I put on a pair of shorts yesterday. I have had them for a few years, but hadn’t worn them since last summer.
I love these shorts – they fit just right, they have a nice deep pocket in the back for my phone, they are just the right length, they dry quickly… you get the idea.
They’re THAT pair of shorts you’re happy to have and wish I had bought 4, in different colors.
I suddenly had different feelings about them when they didn’t slide up smoothly as before.
I mean, they still fit and I decided to wear them for most of the day, but I thought about them a lot.
Actually, I didn’t think about the shorts. The thoughts were more about the wearer of the shorts.
Maybe you’re familiar with some of these thoughts. They started out like these:
- What happened?
- Why are these shorts so tight?
- Oh, I know what happened.
- Why did it happen?
- Why did you let yourself get here?
- HOW did you let yourself get here?
- You knew better!
- You like these shorts… it would be sad to let them go.
- Really? Did this really happen?
- Let’s do something about this.
- Ugh… It’s too hard to do anything about it.
- When can I get out of these shorts? They are NOT comfortable. Oh, they used to feel so good!
- Let’s not eat dinner tonight. That will help.
- No, not tonight. We can start tomorrow.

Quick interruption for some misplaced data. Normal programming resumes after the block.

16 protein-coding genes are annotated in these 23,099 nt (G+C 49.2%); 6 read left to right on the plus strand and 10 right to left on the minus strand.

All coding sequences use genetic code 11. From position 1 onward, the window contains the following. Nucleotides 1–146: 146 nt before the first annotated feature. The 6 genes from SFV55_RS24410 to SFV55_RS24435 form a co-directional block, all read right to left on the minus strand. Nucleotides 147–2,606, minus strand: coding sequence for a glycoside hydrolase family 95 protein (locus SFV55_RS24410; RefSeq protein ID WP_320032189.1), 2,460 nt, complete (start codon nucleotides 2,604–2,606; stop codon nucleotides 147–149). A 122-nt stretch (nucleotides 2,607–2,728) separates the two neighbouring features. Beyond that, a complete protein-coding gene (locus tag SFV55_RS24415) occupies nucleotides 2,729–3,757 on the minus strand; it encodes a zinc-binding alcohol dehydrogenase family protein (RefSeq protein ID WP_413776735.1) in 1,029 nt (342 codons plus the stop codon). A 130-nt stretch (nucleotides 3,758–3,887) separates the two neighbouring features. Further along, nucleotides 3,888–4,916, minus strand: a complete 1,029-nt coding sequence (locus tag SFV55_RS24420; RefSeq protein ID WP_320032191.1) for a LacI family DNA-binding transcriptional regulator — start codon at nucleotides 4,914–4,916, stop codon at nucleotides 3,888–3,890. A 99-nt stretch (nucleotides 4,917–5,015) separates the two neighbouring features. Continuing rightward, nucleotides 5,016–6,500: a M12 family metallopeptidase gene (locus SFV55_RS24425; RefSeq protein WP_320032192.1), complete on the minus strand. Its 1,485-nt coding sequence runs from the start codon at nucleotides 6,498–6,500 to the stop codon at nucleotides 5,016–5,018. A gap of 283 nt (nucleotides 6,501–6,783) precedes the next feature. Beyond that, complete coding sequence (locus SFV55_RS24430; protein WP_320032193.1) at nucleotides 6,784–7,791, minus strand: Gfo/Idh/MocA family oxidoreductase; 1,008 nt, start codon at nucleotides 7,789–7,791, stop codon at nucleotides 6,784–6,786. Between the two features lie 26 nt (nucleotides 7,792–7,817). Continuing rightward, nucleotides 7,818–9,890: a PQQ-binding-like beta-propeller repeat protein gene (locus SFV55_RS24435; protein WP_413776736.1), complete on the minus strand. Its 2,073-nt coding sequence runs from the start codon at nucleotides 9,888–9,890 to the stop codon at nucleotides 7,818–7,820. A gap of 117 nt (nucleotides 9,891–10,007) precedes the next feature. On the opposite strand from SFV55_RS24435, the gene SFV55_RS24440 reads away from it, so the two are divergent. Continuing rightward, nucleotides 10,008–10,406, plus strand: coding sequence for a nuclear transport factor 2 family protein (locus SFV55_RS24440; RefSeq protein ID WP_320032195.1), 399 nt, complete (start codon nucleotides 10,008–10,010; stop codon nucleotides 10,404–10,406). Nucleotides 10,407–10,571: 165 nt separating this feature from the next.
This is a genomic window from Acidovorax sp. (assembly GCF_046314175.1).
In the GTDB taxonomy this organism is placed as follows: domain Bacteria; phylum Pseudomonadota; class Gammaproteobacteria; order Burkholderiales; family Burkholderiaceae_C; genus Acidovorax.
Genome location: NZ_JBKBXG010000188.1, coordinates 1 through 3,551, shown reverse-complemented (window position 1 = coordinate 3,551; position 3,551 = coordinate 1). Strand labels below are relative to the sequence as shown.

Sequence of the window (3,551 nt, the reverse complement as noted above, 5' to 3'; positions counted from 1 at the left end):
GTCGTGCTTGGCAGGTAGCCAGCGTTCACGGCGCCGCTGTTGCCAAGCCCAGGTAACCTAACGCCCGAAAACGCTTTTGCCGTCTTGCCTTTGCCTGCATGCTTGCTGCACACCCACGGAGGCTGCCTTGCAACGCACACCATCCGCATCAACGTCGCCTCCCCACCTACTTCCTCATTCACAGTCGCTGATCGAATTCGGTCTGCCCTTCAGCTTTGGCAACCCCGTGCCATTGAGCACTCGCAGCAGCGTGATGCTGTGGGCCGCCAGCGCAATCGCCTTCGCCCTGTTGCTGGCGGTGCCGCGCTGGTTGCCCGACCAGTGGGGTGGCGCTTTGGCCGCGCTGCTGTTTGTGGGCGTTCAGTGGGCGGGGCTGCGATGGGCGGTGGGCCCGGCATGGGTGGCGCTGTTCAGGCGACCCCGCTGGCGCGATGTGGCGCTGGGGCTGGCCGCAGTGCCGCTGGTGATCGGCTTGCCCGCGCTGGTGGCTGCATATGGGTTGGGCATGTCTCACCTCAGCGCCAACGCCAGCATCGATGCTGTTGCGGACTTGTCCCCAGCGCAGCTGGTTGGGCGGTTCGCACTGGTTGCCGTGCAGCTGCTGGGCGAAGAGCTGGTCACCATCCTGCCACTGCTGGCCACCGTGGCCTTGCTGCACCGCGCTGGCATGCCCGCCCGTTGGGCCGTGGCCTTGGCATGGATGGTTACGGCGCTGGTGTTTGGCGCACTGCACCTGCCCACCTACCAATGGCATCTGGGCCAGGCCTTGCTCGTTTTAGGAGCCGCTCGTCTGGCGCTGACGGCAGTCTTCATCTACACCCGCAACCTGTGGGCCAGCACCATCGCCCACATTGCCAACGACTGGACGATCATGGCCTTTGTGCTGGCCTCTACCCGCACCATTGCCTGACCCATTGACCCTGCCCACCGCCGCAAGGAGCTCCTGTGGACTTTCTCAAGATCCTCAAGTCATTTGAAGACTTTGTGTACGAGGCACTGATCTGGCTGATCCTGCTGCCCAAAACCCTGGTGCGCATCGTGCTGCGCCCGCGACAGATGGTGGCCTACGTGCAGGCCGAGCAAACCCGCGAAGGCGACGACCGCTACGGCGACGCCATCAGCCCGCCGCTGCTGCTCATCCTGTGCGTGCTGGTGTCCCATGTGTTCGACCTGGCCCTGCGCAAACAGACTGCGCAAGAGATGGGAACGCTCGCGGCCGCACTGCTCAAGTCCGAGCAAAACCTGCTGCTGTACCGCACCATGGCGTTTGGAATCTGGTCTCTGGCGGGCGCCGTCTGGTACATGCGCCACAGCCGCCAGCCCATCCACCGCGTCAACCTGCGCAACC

This might seem like a lot of chatter, but it may have taken 10 seconds for all of these thoughts to swirl around in my brain – maybe even less. I was not aware of them as they were actively swirling until I noticed unpleasant emotions of resistance and deprivation.
That was when I “woke up” to the swirl.
With a few years of self coaching, being coached, AND helping coach others, I knew these emotions very well, and I knew how to stop the swirl.
It went like this:
- I acknowledged the swirl of thoughts – the same old ones every time I feel uncomfortable in my body.
- I recognized that the swirl is a result of my inner critic doing her ‘job.’
- I remember that she likes to stay busy, this part of me, and thinks she’s being very helpful. She thinks that the swirl of self judgement will make me change, give me motivation and do better.
Do you have an inner critic, too?
Most of us do – especially those of us who consider ourselves perfectionists or over achievers. We’ve got her driving the bus, or train or plane – whatever vehicle we choose to ride on along this human journey.
A few years ago when I was introduced to my inner critic for the first time, I decided to name her Margaret.
To be continued in the next blog post…